The AFB, employing so many radio actors and stage actors in an era of audio drama on radio, soon found itself producing audio versions of contemporary Broadway stage plays as well. These were particularly popular with rural American blind people, and little wonder.

The first audiobook produced by the American Printing House for the Blind was Gulliver’s Travels, read by a gentleman named Hugh Sutton in 1936 and published in 1938. (By trade, he was a radio announcer for WHAS in Louisville.)

The APH initially concentrated on getting the copyright law for the blind emended to include books for kids, since it was associated with the Kentucky state school for blind kids, and apparently always had school materials as a main focus. Gulliver’s Travels was part of this — though it was an unabridged recording, suitable for adults.

Here’s a whole book chapter about the various AFB readers. It really does sound like some of the major audiobook publishers should get together with the book publishers (or not, in the case of public domain stuff) and the actor agents, and see about releasing some of these for the sighted market — before it goes public domain and they belong to everybody. The historical value of hearing some famous author read her own stuff is incalculable. But of course, it may well be that things are tied up so tightly, legally, that this won’t be possible until they hit public domain.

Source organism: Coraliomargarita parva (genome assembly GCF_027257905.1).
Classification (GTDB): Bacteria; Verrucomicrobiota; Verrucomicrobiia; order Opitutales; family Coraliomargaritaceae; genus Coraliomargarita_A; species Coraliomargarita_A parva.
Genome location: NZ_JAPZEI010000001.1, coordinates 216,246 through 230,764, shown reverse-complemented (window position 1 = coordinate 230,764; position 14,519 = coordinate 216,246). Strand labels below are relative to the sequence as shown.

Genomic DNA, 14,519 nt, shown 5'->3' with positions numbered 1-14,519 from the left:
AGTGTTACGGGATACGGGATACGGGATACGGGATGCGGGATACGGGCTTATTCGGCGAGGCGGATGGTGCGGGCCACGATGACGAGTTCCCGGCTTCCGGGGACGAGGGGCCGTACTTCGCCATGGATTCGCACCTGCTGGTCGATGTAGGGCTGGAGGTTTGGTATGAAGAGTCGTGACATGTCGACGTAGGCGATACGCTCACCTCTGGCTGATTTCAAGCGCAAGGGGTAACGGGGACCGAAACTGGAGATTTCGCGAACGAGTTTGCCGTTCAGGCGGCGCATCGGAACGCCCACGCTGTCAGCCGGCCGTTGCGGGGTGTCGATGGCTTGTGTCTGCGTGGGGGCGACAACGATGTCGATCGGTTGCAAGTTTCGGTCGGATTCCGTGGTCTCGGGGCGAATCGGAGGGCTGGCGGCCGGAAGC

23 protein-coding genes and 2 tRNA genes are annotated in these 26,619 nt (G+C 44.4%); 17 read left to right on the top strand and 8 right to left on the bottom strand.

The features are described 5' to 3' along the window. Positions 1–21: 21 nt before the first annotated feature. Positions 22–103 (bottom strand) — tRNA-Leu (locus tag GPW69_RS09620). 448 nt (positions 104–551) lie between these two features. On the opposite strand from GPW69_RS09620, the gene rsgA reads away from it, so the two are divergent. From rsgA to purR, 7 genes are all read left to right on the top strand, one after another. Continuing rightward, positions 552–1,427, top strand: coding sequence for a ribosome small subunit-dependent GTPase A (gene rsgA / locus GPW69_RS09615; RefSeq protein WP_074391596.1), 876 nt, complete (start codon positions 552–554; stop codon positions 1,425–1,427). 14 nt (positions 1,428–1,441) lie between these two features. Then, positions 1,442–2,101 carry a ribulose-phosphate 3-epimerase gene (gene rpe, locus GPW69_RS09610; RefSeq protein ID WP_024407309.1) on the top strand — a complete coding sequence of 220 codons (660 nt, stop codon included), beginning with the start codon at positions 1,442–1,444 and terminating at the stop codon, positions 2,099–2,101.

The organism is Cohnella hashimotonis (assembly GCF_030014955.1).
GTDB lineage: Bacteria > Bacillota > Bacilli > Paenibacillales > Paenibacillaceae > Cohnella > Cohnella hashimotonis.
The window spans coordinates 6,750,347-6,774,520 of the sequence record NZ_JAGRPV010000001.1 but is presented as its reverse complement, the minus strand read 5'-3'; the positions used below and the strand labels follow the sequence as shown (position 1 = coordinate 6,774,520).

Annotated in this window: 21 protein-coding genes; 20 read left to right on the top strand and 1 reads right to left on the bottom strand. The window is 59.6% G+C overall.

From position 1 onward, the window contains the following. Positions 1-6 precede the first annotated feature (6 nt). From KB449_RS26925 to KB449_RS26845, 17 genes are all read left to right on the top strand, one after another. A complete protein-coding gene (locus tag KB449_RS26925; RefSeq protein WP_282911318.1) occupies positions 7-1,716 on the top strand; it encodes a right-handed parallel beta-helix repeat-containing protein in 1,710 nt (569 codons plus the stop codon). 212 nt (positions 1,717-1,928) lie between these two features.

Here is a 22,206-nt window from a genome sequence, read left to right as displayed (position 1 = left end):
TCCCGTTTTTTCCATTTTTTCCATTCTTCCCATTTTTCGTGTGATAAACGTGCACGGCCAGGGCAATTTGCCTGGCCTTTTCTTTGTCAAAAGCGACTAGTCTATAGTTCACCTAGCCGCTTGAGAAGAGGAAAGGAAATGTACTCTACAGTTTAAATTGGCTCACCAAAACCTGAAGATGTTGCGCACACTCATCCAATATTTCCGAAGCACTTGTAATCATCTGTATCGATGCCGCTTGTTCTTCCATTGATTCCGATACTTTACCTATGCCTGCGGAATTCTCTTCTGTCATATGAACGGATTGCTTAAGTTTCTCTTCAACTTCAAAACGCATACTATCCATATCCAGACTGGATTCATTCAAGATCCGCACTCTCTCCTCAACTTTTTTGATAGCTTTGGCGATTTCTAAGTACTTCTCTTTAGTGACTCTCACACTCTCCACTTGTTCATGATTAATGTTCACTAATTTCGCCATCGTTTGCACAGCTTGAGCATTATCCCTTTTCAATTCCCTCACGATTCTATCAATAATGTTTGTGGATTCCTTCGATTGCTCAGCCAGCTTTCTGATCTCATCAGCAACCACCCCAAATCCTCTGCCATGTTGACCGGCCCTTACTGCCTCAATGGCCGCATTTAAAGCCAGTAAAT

Shrug. Hard to say. I’m not super worried, since there’s a fairly large population with an incentive to keep them preserved. Certainly I don’t want to glom something not meant for me. But in fifty years or so, it would be a nice present for Americans to hear the dead voices of the Thirties, Forties, Fifties, Sixties, and early Seventies.